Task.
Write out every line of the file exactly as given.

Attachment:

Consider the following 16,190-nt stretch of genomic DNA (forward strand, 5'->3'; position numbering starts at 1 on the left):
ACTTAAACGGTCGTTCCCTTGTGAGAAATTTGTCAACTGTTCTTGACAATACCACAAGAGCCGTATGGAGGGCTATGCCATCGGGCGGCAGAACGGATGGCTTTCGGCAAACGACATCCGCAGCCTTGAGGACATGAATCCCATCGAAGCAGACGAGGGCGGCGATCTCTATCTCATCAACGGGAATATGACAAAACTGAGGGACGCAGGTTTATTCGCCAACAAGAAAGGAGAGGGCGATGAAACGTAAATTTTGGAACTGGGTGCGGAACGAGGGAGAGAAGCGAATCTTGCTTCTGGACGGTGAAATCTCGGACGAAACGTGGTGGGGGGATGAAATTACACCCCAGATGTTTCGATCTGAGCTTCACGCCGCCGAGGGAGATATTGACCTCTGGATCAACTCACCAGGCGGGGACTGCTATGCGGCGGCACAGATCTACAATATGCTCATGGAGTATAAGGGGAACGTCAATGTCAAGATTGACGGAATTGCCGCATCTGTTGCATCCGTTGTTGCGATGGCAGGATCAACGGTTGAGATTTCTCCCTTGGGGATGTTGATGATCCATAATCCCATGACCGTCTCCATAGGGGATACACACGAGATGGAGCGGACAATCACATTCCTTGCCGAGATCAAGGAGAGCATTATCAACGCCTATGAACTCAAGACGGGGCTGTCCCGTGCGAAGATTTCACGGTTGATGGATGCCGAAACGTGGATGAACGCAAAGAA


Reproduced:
Consider the following 16,190-nt stretch of genomic DNA (forward strand, 5'->3'; position numbering starts at 1 on the left):
ACTTAAACGGTCGTTCCCTTGTGAGAAATTTGTCAACTGTTCTTGACAATACCACAAGAGCCGTATGGAGGGCTATGCCATCGGGCGGCAGAACGGATGGCTTTCGGCAAACGACATCCGCAGCCTTGAGGACATGAATCCCATCGAAGCAGACGAGGGCGGCGATCTCTATCTCATCAACGGGAATATGACAAAACTGAGGGACGCAGGTTTATTCGCCAACAAGAAAGGAGAGGGCGATGAAACGTAAATTTTGGAACTGGGTGCGGAACGAGGGAGAGAAGCGAATCTTGCTTCTGGACGGTGAAATCTCGGACGAAACGTGGTGGGGGGATGAAATTACACCCCAGATGTTTCGATCTGAGCTTCACGCCGCCGAGGGAGATATTGACCTCTGGATCAACTCACCAGGCGGGGACTGCTATGCGGCGGCACAGATCTACAATATGCTCATGGAGTATAAGGGGAACGTCAATGTCAAGATTGACGGAATTGCCGCATCTGTTGCATCCGTTGTTGCGATGGCAGGATCAACGGTTGAGATTTCTCCCTTGGGGATGTTGATGATCCATAATCCCATGACCGTCTCCATAGGGGATACACACGAGATGGAGCGGACAATCACATTCCTTGCCGAGATCAAGGAGAGCATTATCAACGCCTATGAACTCAAGACGGGGCTGTCCCGTGCGAAGATTTCACGGTTGATGGATGCCGAAACGTGGATGAACGCAAAGAA